The Swiss government is encouraging blockchain startups to set up shop with new laws that lower legal barriers to such businesses while leaving favorable tax laws untouched.
The National Council, Switzerland’s equivalent of the U.S. House of Representatives, unanimously passed a legislative package changing about a dozen financial laws on June 17. The changes, proposed by the Swiss Federal Council, are intended to remove legal barriers to applications of blockchain and distributed ledger technology.
On June 19, the Federal Council acknowledged a report prepared by the Federal Department of Finance that concluded there was no need to make special amendments to existing tax laws with regard to blockchain. The report was commissioned by the Federal Council in 2018 when the government decided to examine existing tax laws and assess any need for amendments.
Switzerland has long been a blockchain startup magnet. The city of Zug, in particular, was a popular location for token-funded projects during the initial coin offering (ICO) boom of 2017, earning it the nickname Crypto Valley.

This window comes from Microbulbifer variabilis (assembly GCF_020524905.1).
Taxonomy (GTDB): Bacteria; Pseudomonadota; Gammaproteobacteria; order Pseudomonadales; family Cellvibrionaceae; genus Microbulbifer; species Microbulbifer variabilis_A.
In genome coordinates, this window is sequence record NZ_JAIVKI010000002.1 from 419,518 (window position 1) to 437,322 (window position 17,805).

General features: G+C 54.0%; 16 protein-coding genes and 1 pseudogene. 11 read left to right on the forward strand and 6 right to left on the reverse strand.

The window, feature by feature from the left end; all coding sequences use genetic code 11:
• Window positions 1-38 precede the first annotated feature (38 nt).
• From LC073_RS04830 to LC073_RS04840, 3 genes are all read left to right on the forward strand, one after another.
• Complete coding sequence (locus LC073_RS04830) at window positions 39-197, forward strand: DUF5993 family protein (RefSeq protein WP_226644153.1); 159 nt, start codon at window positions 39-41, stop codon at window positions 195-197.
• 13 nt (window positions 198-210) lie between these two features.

While ICOs have faded, Switzerland’s enthusiasm for blockchain technology has not.
“It’s known that Switzerland is very much trying to encourage blockchain business. It’s a political objective,” said Rolf H. Weber, professor of financial market law and chair of the working group for regulatory issues at the Swiss Blockchain Federation.
The changes were largely based on a Federal Council proposal filed last year, and will now be passed on to the upper chamber, the Council of States, for a final vote this fall.
Through communications specialist Joel Weibel, the Swiss Federal Tax Administration said that Swiss laws must guarantee legal certainty and the openness of authorities to new technologies.
The new laws
As it exists now, Swiss law is cumbersome, particularly when applied to the transfer of security tokens, Weber said. All transfers must be done in writing, like the…